Daily Archives: March 31, 2009

To Employees Having Trouble Reaching Employee Rights Attorneys…

As of late, with the economic downturn, many employees have tried contacting Employee Rights attorneys, including my firm and me, but have had trouble being able to speak to an attorney, or to arrange a consultation, etc.  In the past, I tried to offer brief and free phone consults for all who called, but at this time logistically I cannot speak with many people, or have consultations free of charge.

If you don’t speak to me, please know this is nothing at all personal about you or your matter.  Also, if you have troubles reaching other employee rights attorneys, please do not take that personally, either.

If you think there is any chance you may proceed with a legal action, it is important you promptly learn about your rights and any deadlines (statutes of limitations) that may apply.

If you want to speak to an employee rights attorney in Wisconsin or any other State, please consider visiting the National Employment Lawyers Association (NELA) website here, where you can do a by-State search, and get listings of employee rights attorneys’ contact information. I give you this link with the disclaimer that I am not recommending that you retain, or not retain,  any particular attorney who may be listed.  This is just a centralized resource where many employee rights attorneys’ contact information is  located.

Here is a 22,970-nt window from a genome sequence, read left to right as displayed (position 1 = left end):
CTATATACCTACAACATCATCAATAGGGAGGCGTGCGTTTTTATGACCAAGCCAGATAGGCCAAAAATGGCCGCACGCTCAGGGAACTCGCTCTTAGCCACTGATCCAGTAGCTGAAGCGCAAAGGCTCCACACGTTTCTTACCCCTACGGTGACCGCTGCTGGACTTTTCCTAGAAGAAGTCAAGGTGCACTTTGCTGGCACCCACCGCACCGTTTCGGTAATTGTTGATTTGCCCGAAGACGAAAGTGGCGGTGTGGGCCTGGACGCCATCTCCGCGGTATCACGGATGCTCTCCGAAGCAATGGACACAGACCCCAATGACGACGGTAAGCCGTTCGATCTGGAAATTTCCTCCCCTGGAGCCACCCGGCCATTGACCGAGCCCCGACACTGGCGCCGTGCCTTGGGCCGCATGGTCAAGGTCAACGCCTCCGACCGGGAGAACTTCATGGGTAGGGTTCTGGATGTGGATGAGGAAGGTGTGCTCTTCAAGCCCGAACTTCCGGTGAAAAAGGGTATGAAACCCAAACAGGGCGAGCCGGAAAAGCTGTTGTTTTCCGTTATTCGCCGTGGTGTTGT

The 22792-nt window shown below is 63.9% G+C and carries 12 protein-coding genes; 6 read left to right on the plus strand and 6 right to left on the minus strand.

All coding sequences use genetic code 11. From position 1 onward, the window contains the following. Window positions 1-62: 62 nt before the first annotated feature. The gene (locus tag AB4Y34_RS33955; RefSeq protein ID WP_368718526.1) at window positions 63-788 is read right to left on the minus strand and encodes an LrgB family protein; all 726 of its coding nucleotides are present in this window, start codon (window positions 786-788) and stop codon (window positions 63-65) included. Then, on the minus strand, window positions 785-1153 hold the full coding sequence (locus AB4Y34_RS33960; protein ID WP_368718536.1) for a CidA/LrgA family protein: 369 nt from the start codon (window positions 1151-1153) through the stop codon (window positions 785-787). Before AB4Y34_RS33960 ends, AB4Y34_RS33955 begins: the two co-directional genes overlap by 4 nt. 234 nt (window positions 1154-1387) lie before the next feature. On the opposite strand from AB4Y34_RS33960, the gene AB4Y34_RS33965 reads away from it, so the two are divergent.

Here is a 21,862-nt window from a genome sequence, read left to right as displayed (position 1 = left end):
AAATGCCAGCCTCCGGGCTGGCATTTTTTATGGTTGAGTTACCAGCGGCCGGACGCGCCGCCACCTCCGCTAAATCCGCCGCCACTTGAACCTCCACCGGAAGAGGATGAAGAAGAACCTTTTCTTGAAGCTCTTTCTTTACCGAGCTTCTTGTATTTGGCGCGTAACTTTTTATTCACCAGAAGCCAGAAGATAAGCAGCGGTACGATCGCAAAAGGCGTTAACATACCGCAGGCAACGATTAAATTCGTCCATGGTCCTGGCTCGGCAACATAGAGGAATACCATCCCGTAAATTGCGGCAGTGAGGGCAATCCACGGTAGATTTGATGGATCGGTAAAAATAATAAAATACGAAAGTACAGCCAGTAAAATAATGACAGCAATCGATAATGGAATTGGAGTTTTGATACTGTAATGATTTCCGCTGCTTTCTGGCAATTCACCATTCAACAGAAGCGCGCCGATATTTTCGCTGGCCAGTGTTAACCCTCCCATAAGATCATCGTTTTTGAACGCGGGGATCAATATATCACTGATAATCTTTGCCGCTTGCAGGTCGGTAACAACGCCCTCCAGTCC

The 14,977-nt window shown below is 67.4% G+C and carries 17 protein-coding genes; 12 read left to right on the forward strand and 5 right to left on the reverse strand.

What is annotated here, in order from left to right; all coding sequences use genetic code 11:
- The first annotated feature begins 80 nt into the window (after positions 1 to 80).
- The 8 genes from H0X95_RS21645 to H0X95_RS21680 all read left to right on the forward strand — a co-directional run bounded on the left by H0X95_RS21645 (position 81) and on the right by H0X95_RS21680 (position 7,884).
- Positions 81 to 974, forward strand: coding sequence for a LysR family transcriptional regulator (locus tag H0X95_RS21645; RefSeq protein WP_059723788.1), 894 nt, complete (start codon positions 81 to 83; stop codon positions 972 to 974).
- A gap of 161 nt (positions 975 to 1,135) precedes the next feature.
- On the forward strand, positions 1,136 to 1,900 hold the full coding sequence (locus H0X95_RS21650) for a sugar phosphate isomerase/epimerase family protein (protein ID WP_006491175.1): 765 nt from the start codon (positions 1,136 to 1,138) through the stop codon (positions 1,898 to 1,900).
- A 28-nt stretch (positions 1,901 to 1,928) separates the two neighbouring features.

Hopefully, you will get through to an attorney who is available and who you are comfortable with.

If anyone knows of a free attorney/legal resource(s) that is available and focused on receiving inquiries from employees with employment law concerns, particularly in WI, please let me know.  I’d be happy to forward the contact information.

Thank you very much for your inquiries, and sorry again if we don’t get to talk.


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Filed under Employee Tip - Considering a Legal Action

Deeply Troubling Employee Conduct in France

According to this CNN article,  some French workers responded to frustration with looming layoffs, and with executives, by holding executives hostage.

According to the workers, they have no intent to harm the executives, they just want to force them into negotiations.

The workers’ frustrations with layoffs and executives, I understand.  I sympathize with many workers immensely, and many have problems that are real and substantial.

But these workers’ means of dealing with those frustrations, and their actions, are very troubling.

Now more than ever, we all need to touch base with our humanity, our fundamental principles, and our respect for the Other- especially when we have profound disagreements and distrust with the Other.   In saying this, I am foremost mindful of my own progress that need be made in this regard, and I try to remind myself of these principles, especially when my emotions incline me to react in a petty or righteous way.  We are all serious works in progress, and these times have made many of us fixate on others’ perceived or actual misconduct rather than exploring whether we ourselves have any, even when what our body’s are doing (free from our moral oversight) is as obviously wrong as holding a boss hostage.

Consider this famous quote:

“In conflict, be fair and generous.  In governing, don’t try to control.  In work, do what you enjoy.  In family life, be completely present.”- Tao Te Ching.

How can any of these things be accomplished by holding their bosses hostage?  How are workers not embodying that same root misconduct- the same core marginalization or apathy- that they want others to stop?

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Filed under Philosophy - Employee Rights